Employer Liability: Arizona
Federal law and guidance on this subject should be reviewed together with this section.
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Author: Paige A. Martin, Kutak Rock LLP
- Private sector employers found to have committed certain unfair labor practices may be subject to fines and/or jail time. See Unfair Labor Practices.
Unfair Labor Practices
Some typical examples of unfair employer practices that may produce liability include:
- A failure to negotiate in good faith;
- A failure to inform an employee of the right to representation, specifically union representation;
- Coercion of an employee related to union sympathy and activity;
- Plant closure threats due to a unionization movement;
- Failure to process union sympathizer grievances; and
- Blacklisting people to prevent their employment.
Employers found guilty of blacklisting laborers may have to pay the opposing party's court costs, attorney fees and other related expenses in a lawsuit.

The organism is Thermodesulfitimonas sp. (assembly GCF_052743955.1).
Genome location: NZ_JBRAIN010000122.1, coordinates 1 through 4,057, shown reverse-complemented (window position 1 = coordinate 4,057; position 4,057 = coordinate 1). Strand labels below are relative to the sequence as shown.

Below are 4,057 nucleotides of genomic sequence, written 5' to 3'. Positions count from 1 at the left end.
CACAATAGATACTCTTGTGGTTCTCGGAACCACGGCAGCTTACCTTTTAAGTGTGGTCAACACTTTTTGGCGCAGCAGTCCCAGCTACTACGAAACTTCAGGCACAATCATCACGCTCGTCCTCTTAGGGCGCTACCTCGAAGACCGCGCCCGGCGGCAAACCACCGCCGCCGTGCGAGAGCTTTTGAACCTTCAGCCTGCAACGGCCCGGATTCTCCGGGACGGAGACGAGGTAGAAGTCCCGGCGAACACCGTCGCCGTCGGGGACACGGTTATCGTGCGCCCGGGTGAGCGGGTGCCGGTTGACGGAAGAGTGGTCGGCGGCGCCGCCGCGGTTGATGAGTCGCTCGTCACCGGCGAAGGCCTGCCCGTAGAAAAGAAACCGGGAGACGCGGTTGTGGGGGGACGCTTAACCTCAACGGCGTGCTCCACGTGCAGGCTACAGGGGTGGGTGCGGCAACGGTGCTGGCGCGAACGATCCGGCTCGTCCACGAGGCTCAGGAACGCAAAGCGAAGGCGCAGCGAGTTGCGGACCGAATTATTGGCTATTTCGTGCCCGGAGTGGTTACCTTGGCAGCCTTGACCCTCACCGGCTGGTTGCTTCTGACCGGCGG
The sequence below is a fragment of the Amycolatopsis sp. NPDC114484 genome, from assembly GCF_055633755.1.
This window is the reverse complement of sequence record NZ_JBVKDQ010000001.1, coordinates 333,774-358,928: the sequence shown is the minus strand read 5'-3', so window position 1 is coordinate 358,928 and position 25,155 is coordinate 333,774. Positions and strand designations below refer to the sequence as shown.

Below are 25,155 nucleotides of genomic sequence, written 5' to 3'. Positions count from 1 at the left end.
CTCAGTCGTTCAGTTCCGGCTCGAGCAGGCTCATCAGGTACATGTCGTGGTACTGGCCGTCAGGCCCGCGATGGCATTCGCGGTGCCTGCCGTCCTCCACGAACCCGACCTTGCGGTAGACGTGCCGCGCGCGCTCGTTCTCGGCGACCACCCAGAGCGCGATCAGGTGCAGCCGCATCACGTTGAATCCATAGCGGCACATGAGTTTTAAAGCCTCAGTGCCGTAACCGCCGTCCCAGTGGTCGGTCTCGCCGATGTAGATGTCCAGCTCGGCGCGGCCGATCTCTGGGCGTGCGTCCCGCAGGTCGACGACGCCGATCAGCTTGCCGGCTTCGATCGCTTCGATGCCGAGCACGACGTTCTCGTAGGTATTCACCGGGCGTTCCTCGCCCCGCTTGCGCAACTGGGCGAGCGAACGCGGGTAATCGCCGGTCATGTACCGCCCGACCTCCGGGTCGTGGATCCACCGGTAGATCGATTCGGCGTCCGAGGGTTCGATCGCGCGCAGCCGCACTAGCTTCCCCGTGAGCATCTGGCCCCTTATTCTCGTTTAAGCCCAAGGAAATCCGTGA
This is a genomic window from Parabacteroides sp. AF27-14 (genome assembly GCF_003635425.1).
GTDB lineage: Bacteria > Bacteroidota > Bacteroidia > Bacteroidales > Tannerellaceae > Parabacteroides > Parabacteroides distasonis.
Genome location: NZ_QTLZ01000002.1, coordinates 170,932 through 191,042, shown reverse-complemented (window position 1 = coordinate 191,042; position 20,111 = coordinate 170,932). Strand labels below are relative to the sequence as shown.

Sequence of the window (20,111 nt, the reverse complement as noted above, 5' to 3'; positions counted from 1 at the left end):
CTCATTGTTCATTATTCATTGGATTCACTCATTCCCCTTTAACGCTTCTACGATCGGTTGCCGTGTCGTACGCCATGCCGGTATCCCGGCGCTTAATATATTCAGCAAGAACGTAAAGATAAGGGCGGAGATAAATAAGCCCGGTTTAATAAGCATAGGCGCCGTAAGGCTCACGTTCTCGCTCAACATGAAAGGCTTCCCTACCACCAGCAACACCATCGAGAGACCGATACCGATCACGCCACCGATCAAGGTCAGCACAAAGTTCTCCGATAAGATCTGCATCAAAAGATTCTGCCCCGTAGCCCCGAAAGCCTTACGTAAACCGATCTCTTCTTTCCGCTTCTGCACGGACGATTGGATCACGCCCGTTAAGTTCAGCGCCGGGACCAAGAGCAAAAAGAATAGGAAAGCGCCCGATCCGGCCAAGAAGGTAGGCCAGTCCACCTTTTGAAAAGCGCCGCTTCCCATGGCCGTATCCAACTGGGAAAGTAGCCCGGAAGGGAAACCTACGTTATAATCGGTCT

Individuals blacklisting or passing information related to a blacklist may also be guilty of a Class 2 misdemeanor.
Sentencing guidelines for a Class 2 misdemeanor include a maximum jail term of up to 4 months.
Additional fines of up to $750 may be imposed upon convicted individuals or $10,000 upon a convicted organizational enterprise. See +Ariz. Rev. Stat. § 23-1362.
Minimizing Employer Liability
Adopting and consistently following positive employee relations practices will generally help to avoid liability for violations of labor relations law.
These practices would include providing employees with access to management, recognizing employees' accomplishments and being consistent with employee reviews.
Also consider adopting formal policies or practices and establishing peer review boards. Additionally, human resources or legal counsel should review any employee final warnings, suspensions, or terminations.
These practices will help insure fairness and consistency in employment decisions and should reduce or eliminate any perception of inconsistency or impropriety.
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